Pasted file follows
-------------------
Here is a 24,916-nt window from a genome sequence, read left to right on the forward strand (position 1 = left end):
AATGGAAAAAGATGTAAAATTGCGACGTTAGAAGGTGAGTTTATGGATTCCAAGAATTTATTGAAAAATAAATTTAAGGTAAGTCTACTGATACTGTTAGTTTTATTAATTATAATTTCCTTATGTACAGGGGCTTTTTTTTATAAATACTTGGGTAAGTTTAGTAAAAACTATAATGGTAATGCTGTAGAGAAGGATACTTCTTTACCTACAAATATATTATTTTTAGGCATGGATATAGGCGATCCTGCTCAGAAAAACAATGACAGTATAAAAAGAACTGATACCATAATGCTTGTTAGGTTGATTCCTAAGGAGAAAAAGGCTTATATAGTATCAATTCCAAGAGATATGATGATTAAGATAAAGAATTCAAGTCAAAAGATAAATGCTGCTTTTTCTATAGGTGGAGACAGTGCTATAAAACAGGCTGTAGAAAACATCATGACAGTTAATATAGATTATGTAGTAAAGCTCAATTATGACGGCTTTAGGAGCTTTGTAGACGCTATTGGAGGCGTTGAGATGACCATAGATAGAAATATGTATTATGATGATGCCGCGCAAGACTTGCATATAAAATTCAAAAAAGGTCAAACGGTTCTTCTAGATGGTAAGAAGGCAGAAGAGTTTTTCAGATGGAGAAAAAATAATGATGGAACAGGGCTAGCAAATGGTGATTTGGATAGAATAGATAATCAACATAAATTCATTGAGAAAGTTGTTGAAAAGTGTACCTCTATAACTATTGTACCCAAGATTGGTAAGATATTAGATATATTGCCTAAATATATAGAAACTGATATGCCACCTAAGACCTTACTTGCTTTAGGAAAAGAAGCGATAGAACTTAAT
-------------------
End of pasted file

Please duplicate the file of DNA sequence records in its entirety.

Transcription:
Here is a 24,916-nt window from a genome sequence, read left to right on the forward strand (position 1 = left end):
AATGGAAAAAGATGTAAAATTGCGACGTTAGAAGGTGAGTTTATGGATTCCAAGAATTTATTGAAAAATAAATTTAAGGTAAGTCTACTGATACTGTTAGTTTTATTAATTATAATTTCCTTATGTACAGGGGCTTTTTTTTATAAATACTTGGGTAAGTTTAGTAAAAACTATAATGGTAATGCTGTAGAGAAGGATACTTCTTTACCTACAAATATATTATTTTTAGGCATGGATATAGGCGATCCTGCTCAGAAAAACAATGACAGTATAAAAAGAACTGATACCATAATGCTTGTTAGGTTGATTCCTAAGGAGAAAAAGGCTTATATAGTATCAATTCCAAGAGATATGATGATTAAGATAAAGAATTCAAGTCAAAAGATAAATGCTGCTTTTTCTATAGGTGGAGACAGTGCTATAAAACAGGCTGTAGAAAACATCATGACAGTTAATATAGATTATGTAGTAAAGCTCAATTATGACGGCTTTAGGAGCTTTGTAGACGCTATTGGAGGCGTTGAGATGACCATAGATAGAAATATGTATTATGATGATGCCGCGCAAGACTTGCATATAAAATTCAAAAAAGGTCAAACGGTTCTTCTAGATGGTAAGAAGGCAGAAGAGTTTTTCAGATGGAGAAAAAATAATGATGGAACAGGGCTAGCAAATGGTGATTTGGATAGAATAGATAATCAACATAAATTCATTGAGAAAGTTGTTGAAAAGTGTACCTCTATAACTATTGTACCCAAGATTGGTAAGATATTAGATATATTGCCTAAATATATAGAAACTGATATGCCACCTAAGACCTTACTTGCTTTAGGAAAAGAAGCGATAGAACTTAAT